insightful, the insightful state of mind is different from the analytical state of mind. The more that you’re driving toward a goal, the more that you are trying to make a certain thing happen, the more closed your neural activity becomes. And then the less likely for you to have insights. To like people who have damaged prefrontal cortices are really good at solving insight problems in a lab setting, they have other problems, you don’t want prefrontal cortex, you don’t want people with a cortex damage if you can help it. But because there’s diffused activity in the brain, it makes it easier for them to make connections. And so this is why I make a distinction between say explore and research research is Oh, that fact that I need to fill out where I had the brackets. Now I can sit down, I can look for the exact answer to that question that I had. And that’s different from exploration. Right? So breaking things down this way, and being mindful of cognitively What is it like to switch between these and can I stay in one versus another. And based upon what’s important to me, and my energy fluctuations throughout the day, and throughout the week, and throughout even longer cycles, even the year, or for me even it can be periods of three years, where I’m in a dominant Lee in a certain state. And, and working that way to propel things through the four stages. That sort of works like this creative productivity, you know, perpetual motion machine,
you know, why? What state are you in now? In this like, year long kind of
perspective? Right. Okay, so right now, I just finished a book. Yeah, I’ve been working on that book for like, basically, for 10 years. But the last five years or so has been a lot more intense. And especially the last year was when I was working on the iteration of the draft that actually became the book after trashing two or three full drafts. Or, at least completed drafts. In some cases, I did trash one full draft. So now I am trying to get a little bit more open, I’m not doing the wake up every morning and and work on a generate thing. I’m trying to be more exploratory
and so I’m in sort of marketing mode as well. So looking for different channels that I can write things in, but also we’re coming. We’re coming up on the end of the year. So New Year’s coming up. And I think what a lot of people do, they wake up on New Year’s Day, and they’re like, Oh, I should think about what I’m going to do this year. I usually try to start that process. weeks and weeks before the the new year even happens. And as neuroscientist john cuyos has, has told me, who’s an expert on one of the leading researchers on the neuroscience of insight. The insightful state is very difficult to get into, it’s very easy to get out of. So if you go on a vacation, and you lie on a beach for a week straight. You know, after that, you’ll start to have ideas all of a sudden, but then if you’re like crossing the street on your way to a restaurant, and a car almost hits you and you like have to jump out of the way. Well, now you’ve just been ruined pretty quickly. And now you’re in more of a hyper vigilant state, which is a little bit more conducive to analytical thinking. So think I’ve often try to do as I approach the new year is to try to take as many things off my plate as I can. I often take a break from my podcast, I’ll do that this year. And you try to just disconnect and give myself a chance then to get into as the new year begins a prioritize mental state, which is seeing things from 30,000 feet, getting an idea of what’s important, just as just as important as what’s important. What’s not important, what’s the stuff I’m not going to do. Because you you can see this the cycle in the natural world where Try, try making just like random coffee meetings with somebody in January that you have no business talking to, versus in November or December, you’re going to probably get more people accepting that random coffee meeting in November, December, the January, because January, people are focused on their goals. If it’s not going to meet these goals, I’m not going to do it. And then entropy starts to set in, you start to see that happen. What is it, people use resolutions last three months or something like that. And, and people aren’t getting less organized, they start doing more things that don’t meet their goals, which has its place. But this is a cycle that you see, when you look closely in something I noticed, in organizing my podcast.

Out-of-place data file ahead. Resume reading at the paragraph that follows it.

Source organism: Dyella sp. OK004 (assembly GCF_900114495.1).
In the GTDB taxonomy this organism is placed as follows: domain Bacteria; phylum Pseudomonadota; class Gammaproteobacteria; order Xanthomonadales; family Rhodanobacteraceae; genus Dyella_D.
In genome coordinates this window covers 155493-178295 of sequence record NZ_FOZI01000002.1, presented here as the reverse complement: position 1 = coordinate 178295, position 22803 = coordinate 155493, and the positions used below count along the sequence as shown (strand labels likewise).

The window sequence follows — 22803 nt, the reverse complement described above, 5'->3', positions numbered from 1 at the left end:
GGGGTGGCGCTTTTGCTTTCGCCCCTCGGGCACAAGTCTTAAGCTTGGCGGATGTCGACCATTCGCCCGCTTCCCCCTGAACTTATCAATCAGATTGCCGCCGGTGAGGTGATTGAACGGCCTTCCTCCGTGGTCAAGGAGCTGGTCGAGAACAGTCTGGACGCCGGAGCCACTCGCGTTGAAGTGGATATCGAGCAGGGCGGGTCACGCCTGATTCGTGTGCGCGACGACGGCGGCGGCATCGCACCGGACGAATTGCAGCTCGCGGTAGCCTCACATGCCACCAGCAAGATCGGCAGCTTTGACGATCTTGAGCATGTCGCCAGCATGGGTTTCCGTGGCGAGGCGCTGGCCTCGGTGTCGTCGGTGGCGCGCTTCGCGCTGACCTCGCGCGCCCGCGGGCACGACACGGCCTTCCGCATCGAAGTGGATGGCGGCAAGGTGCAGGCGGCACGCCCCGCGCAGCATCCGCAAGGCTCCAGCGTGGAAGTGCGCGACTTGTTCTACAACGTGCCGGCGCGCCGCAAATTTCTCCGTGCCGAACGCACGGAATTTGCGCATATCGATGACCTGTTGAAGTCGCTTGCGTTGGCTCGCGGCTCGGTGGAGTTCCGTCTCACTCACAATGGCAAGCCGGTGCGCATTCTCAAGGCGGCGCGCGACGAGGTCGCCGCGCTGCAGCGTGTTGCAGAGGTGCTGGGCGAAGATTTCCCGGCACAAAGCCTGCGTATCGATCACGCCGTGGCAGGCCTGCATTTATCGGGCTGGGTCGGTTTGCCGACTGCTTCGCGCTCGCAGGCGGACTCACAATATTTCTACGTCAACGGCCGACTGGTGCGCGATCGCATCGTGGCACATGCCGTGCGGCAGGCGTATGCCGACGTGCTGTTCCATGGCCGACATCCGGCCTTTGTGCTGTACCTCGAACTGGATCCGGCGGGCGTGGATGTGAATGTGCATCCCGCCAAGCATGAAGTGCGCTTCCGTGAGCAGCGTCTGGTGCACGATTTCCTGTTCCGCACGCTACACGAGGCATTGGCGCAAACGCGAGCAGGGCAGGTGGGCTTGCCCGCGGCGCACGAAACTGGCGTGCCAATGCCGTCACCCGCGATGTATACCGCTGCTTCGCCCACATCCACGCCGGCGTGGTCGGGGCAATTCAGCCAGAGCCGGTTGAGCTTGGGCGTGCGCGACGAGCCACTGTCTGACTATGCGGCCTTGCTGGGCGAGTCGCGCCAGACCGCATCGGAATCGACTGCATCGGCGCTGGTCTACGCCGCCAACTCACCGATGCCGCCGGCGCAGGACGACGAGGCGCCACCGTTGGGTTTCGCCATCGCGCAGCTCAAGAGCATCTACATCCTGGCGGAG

When I do interviews,
I try to do them in sort of three month